Those of you familiar with Jobs-to-be-done should recognize several elements from JTBD in the canvas. That’s because it’s been a big influence… If you’re interested in getting the backstory, keep on reading. Otherwise, you can skip this section…

Three years ago, I was approached by Bob Moesta from the Rewired Group. He was one of the original researchers in the now-famous milkshake Study, popularized by Clay Christensen, that helped codify the theory of jobs-to-be-done.

Bob liked what I had done with the Lean Canvas and asked me to take a look at how he has been applying JTBD:

“We have successfully applied JTBD in our consulting practice across many projects, but we often struggle to explain what a job even is. We’d like you to take a look and maybe you can help make this simple.”

I had read about JTBD in Clayton Christensen’s book: The Innovator’s Solution, and knew of the milkshake study. I had also recently been fielding questions about how to run Problem Interviews in desire driven products like video games. I was intrigued enough to learn more, so we decided to run a workshop together, which kicked off a loose collaboration.

That collaboration, however, was short-lived, as I had already committed to writing my second book, Scaling Lean, which sucked up most of my time. But the seeds had been planted. I started applying aspects of their work inside our company and across a wide range of other products — which led to the Customer Forces Canvas that I first blogged about here, and now the Innovator’s Gift.

The Customer Forces Canvas is Applicable Well Beyond Initial Product Launch

As your product moves beyond early adopters, two things are certain: more problems and more competition. The same framework you use to launch a product can also be adapted to continuously uncover problems in your solution before your competition.

We have used this framework at LEANSTACK to:

  • Find new untapped channels for customer acquisition and growth.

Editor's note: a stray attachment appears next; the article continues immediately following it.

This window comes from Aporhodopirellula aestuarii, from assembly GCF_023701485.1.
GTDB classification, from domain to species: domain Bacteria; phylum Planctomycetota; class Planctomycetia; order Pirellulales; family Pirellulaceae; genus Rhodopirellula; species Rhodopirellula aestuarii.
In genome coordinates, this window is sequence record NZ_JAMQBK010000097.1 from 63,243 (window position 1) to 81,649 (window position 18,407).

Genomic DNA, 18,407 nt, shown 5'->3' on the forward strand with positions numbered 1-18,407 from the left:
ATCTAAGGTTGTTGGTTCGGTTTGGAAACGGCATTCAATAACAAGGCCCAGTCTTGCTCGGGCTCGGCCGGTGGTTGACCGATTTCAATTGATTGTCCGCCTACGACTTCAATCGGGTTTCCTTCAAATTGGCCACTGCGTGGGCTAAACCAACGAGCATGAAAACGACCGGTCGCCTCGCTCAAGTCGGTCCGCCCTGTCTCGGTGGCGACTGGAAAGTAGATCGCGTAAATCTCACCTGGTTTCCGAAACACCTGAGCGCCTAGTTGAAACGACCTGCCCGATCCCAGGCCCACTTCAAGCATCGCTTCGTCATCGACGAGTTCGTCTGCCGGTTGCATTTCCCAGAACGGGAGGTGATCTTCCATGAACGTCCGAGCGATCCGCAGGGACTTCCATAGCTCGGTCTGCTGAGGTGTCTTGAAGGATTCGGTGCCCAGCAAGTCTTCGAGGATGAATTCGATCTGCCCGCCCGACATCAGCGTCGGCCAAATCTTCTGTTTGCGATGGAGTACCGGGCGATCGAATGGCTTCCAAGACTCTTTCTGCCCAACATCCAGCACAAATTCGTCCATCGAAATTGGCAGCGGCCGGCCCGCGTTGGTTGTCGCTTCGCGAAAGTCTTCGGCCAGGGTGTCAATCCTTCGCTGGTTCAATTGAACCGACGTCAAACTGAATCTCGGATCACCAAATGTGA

• Better understand our fast-changing customer segments beyond our prototypical early adopter.
  • Build additional tools in short order that go beyond the Lean Canvas to align better with our customer jobs or bigger context.
  • Craft an entirely new “choose your own adventure” onboarding flow that more than doubled our activation and paid conversion rates.
  • Help clients in desire-driven segments to uncover problems worth solving.

What’s Next — Practice Trumps Theory

Developing a repeatable and practicable framework around this idea of the Innovators Gift and Customer Forces has my full attention these days. While I have previously blogged about the new canvas, we have continued to test/refine it, and have been developing several tactical how-to-guides, interview scripts, and examples to aid with adoption.

All this will most likely result in a book #3.

But as the book writing and publishing process is a long one, I’m always looking for ways to accelerate the process, while staying within the constraints of the publishing world— much as I did with my last two books and tools like the Lean Canvas.

For those that are unfamiliar with my book writing process, I write/build books like software — in 2 week sprints.

This is where you come in…
If you’d like to be a part of this project, keep on reading…

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How to get involved?

There are several ways to get involved (outlined below), but the gist is that I’m looking to create a private community of entrepreneurs/innovators looking to test/jumpstart their adoption of this framework.